And this is where SKAdNetwork comes into play. SKAN, StoreKit Ad Network, is a privacy-centric API operated by Apple which helps ad networks and advertisers measure their ad activity, like clicks, impressions and app installs, on an aggregated level. It uses a 6 bit system where users are graded from 0 to 63 based on the event they’ve accomplished (installation, sign-in, in-app purchase) and this allows advertisers to know the quality of users they are converting.
It provides deterministic mobile attribution results in the case of paid app-to-app campaigns. However, this system has a few limitations such as lack of ROI and LTV data and timer limit.
When it comes to SKAdNetwork, there are pros (particularly for users) and cons (mainly for advertisers). Among the advantages there is the fact that there is more privacy for users: SKAN allows their installations and events to be tracked without giving away personal data. Disadvantages, instead, include the fact that mobile attribution is not in real time, but it is made randomly with at least 48 hours delay.
Like we stated before, within the context of mobile app install campaigns, one of the two major issues that we need to face has to do with mobile attribution. We have already explained how SKAdNetwork provides an alternative to deterministic attribution where users choose to opt-out the IDFA and therefore they don’t share personal data with an app.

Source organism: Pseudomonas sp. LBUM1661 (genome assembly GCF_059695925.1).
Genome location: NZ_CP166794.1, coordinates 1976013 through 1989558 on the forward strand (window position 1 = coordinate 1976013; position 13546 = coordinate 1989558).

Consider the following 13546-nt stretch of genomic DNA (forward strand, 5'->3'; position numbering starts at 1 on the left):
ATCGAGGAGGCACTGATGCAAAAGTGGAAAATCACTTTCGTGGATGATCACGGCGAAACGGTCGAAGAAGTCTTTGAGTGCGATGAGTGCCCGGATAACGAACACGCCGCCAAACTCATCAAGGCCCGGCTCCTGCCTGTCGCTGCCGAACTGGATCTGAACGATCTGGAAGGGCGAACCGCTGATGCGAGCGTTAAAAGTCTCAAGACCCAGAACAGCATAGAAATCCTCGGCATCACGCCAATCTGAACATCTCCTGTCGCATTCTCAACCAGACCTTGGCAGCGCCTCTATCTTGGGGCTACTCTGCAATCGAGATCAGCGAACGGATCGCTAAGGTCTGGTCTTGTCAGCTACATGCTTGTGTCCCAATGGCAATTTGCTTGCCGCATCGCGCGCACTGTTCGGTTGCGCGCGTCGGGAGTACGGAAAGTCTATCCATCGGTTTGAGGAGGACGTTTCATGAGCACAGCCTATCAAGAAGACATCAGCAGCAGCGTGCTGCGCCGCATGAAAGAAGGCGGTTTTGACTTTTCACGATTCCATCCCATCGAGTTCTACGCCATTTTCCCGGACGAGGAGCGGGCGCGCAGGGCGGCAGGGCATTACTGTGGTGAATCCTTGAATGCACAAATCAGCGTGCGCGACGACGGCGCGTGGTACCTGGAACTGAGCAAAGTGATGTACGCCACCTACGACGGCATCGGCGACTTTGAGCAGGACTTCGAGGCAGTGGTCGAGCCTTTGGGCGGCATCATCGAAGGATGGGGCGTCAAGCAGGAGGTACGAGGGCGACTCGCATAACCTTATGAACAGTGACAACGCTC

Now let’s focus instead on probabilistic attribution by making an in-depth analysis. Probabilistic attribution is a form of mobile attribution that does not rely on IDFA, but on probabilities and, therefore, it is a method that respects Apple’s guideline.
When a user does not share their IDFA it is not possible to establish with certainty that a specific campaign drove an install. There is a set of probabilities that one or more campaigns drove the install.
So, how does it work? Probabilistic attribution is based on patterns and relies on machine learning to identify probable conversions. MMPs look at parameters (i.e., time of click, time of install etc.) and these parameters allow them to make an estimate of the source of an install for a few hours after a click.
Hence, probabilistic attribution model allows to optimize app install campaigns, improve models, and achieve the best ROAS.
After almost a year since the introduction of ATT and SKAdNetwork, it is noted that the probabilistic method still works well and is a valid alternative to SKAdNetwork.